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Making the Global, Local: How the Sustainable Development Goals Can Be Implemented in the United States

February 1, 2018

The Sustainable Development Goals (SDGs) are a universal call to action to end poverty, protect the planet and ensure that all people enjoy peace and prosperity; yet, all too often, people underestimate the “universality” of the global goals, assuming the goals only apply to developing countries. We, at the Conrad N. Hilton Foundation, firmly understand the relevance of the goals on the domestic level and the sense of urgency to act on progress towards the SDGs by 2030.

To that end, in January 2017, a group of nonprofit and philanthropic organizations convened on our campus to discuss how best to accelerate action on domestic application of the SDGs in the United States. Within the current context of American politics and given current national and local challenges, the SDGs provide a nonpartisan framework for moving the country towards ambitious targets that aim to leave no one behind by 2030. A sense of needing to use this moment to mobilize different actors, including linking the goals to current momentum around relevant initiatives like Sanctuary Cities, permeated the conversation. There are also key elements of the SDGs that should resonate with Republican-led Washington, including issues like jobs and infrastructure. How can we leverage shared interests to build support of all 17 global goals? Can we frame the SDGs as a lever for social progress, even with conservative leadership?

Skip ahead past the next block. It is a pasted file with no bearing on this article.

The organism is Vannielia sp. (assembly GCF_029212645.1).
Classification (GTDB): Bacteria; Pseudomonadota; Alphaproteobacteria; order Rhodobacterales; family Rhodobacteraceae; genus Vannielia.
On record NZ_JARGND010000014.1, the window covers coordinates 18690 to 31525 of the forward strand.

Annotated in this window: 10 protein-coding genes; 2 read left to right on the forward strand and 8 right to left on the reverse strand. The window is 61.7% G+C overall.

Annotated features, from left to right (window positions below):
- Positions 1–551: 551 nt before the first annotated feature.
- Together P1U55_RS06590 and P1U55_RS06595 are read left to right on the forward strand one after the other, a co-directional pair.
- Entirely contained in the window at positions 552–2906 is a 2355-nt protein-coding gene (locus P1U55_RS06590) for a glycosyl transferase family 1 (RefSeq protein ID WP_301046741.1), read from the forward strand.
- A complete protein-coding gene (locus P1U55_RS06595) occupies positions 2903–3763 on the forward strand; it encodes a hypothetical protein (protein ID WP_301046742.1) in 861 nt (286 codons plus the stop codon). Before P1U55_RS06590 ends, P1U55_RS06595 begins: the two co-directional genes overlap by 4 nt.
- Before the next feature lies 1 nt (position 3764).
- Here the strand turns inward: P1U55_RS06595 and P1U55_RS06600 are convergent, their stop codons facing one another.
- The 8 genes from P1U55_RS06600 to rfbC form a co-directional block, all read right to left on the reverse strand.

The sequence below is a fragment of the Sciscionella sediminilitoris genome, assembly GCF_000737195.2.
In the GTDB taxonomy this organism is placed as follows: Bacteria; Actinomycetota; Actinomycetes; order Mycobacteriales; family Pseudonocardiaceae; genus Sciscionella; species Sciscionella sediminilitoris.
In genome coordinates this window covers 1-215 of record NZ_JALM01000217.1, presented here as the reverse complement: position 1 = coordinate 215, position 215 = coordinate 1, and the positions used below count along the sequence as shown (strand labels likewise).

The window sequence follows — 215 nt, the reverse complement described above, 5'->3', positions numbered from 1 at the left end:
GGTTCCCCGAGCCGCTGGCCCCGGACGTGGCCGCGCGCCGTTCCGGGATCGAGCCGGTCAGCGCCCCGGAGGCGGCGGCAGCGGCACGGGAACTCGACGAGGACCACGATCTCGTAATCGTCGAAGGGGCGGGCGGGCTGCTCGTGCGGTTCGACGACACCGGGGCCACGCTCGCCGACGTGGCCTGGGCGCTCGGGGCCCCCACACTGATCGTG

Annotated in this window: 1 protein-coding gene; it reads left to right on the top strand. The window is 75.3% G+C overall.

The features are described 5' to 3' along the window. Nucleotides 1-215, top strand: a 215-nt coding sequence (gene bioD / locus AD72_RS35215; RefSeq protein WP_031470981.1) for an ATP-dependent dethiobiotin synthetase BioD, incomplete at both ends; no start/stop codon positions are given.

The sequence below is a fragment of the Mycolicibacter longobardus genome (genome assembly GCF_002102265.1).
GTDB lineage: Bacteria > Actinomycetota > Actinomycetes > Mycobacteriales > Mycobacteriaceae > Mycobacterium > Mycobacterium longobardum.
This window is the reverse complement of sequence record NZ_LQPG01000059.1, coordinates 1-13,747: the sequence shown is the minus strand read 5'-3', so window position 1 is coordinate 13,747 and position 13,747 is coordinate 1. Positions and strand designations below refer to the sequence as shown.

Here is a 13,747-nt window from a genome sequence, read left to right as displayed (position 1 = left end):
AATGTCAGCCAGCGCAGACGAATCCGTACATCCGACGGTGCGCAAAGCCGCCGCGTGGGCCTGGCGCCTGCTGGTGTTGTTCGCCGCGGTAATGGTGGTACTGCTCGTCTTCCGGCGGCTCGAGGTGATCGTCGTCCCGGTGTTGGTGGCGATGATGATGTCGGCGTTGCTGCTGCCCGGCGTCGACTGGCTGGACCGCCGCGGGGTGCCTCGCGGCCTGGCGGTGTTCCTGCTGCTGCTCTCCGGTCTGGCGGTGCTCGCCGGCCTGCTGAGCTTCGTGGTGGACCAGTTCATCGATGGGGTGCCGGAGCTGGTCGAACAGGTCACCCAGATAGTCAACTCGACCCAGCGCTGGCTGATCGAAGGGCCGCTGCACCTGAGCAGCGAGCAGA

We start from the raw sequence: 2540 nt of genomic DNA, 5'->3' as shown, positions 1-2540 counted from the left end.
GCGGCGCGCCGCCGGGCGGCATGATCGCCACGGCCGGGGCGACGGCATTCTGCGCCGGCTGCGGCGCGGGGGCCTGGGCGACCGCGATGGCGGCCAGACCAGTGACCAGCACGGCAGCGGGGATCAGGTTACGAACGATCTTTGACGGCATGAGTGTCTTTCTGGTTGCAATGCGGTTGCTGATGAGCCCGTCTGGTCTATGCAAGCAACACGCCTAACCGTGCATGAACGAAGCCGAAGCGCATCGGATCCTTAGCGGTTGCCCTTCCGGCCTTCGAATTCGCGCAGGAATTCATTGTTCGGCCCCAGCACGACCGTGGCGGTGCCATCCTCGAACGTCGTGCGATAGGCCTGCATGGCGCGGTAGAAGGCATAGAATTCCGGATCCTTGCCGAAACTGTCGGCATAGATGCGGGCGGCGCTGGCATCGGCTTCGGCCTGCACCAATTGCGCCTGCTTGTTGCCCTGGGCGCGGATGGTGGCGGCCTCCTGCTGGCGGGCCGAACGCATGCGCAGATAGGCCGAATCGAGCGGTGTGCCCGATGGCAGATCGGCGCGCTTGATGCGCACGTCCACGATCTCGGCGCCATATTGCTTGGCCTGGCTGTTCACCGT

Among these questions, other key themes emerged from the meeting:

  • There is an opportunity to leverage unlikely partners to collaborate with to strengthen the domestic application of the SDGs (e.g. state-level actors, mayors, faith-based communities, media partners, diaspora communities and the private sector)
  • There is a need to carefully shape and frame the SDG narrative, by ensuring the goals seem “graspable, attractive and feasible”
  • Data should be utilized to shape reporting and decision-making, and to keep governments accountable between now and 2030

Overall, there is an exciting, critical role for cities and potentially states to lead on the SDGs. To tackle the SDGs at home, a strategy is needed to engage at multiple levels and with myriad partners – including cities, states, and when possible, federal agencies and national political leaders.

SDGs in the United States

Opportunities for 2017 and Beyond

Read the full report

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